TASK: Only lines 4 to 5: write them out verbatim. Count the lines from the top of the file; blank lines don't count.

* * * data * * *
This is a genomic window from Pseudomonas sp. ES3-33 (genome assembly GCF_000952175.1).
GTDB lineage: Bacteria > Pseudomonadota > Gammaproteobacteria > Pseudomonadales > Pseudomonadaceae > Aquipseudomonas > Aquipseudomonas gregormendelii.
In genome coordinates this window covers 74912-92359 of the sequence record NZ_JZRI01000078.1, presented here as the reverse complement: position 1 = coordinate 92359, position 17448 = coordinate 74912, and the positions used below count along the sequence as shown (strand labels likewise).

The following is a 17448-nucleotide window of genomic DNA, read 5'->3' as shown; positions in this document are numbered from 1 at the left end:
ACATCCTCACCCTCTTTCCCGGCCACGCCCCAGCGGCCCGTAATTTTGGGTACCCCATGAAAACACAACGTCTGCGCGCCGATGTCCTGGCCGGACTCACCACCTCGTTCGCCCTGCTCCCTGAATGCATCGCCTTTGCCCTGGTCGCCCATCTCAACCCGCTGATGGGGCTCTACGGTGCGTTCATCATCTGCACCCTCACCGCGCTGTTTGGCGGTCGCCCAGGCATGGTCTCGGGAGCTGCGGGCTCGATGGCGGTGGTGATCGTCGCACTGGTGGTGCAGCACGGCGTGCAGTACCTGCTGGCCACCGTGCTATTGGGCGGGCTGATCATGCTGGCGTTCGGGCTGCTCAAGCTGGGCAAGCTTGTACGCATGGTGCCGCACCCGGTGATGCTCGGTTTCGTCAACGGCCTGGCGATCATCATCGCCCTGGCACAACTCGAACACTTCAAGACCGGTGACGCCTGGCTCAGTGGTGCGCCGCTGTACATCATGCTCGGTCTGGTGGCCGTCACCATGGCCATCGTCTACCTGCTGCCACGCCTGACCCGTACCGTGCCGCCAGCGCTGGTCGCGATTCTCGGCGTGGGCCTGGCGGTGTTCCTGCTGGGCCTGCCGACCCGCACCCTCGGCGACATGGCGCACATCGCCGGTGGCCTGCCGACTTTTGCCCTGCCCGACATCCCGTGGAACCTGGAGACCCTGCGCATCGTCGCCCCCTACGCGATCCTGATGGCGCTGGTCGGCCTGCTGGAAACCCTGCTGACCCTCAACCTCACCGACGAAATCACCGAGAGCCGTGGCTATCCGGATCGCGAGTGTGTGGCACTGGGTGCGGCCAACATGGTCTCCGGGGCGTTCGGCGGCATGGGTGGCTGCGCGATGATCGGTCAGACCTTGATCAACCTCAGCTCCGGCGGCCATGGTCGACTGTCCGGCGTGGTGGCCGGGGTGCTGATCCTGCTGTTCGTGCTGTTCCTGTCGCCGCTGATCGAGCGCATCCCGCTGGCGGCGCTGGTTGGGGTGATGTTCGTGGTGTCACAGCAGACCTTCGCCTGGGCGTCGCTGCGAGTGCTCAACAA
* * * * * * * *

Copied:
The following is a 17448-nucleotide window of genomic DNA, read 5'->3' as shown; positions in this document are numbered from 1 at the left end:
ACATCCTCACCCTCTTTCCCGGCCACGCCCCAGCGGCCCGTAATTTTGGGTACCCCATGAAAACACAACGTCTGCGCGCCGATGTCCTGGCCGGACTCACCACCTCGTTCGCCCTGCTCCCTGAATGCATCGCCTTTGCCCTGGTCGCCCATCTCAACCCGCTGATGGGGCTCTACGGTGCGTTCATCATCTGCACCCTCACCGCGCTGTTTGGCGGTCGCCCAGGCATGGTCTCGGGAGCTGCGGGCTCGATGGCGGTGGTGATCGTCGCACTGGTGGTGCAGCACGGCGTGCAGTACCTGCTGGCCACCGTGCTATTGGGCGGGCTGATCATGCTGGCGTTCGGGCTGCTCAAGCTGGGCAAGCTTGTACGCATGGTGCCGCACCCGGTGATGCTCGGTTTCGTCAACGGCCTGGCGATCATCATCGCCCTGGCACAACTCGAACACTTCAAGACCGGTGACGCCTGGCTCAGTGGTGCGCCGCTGTACATCATGCTCGGTCTGGTGGCCGTCACCATGGCCATCGTCTACCTGCTGCCACGCCTGACCCGTACCGTGCCGCCAGCGCTGGTCGCGATTCTCGGCGTGGGCCTGGCGGTGTTCCTGCTGGGCCTGCCGACCCGCACCCTCGGCGACATGGCGCACATCGCCGGTGGCCTGCCGACTTTTGCCCTGCCCGACATCCCGTGGAACCTGGAGACCCTGCGCATCGTCGCCCCCTACGCGATCCTGATGGCGCTGGTCGGCCTGCTGGAAACCCTGCTGACCCTCAACCTCACCGACGAAATCACCGAGAGCCGTGGCTATCCGGATCGCGAGTGTGTGGCACTGGGTGCGGCCAACATGGTCTCCGGGGCGTTCGGCGGCATGGGTGGCTGCGCGATGATCGGTCAGACCTTGATCAACCTCAGCTCCGGCGGCCATGGTCGACTGTCCGGCGTGGTGGCCGGGGTGCTGATCCTGCTGTTCGTGCTGTTCCTGTCGCCGCTGATCGAGCGCATCCCGCTGGCGGCGCTGGTTGGGGTGATGTTCGTGGTGTCACAGCAGACCTTCGCCTGGGCGTCGCTGCGAGTGCTCAACAA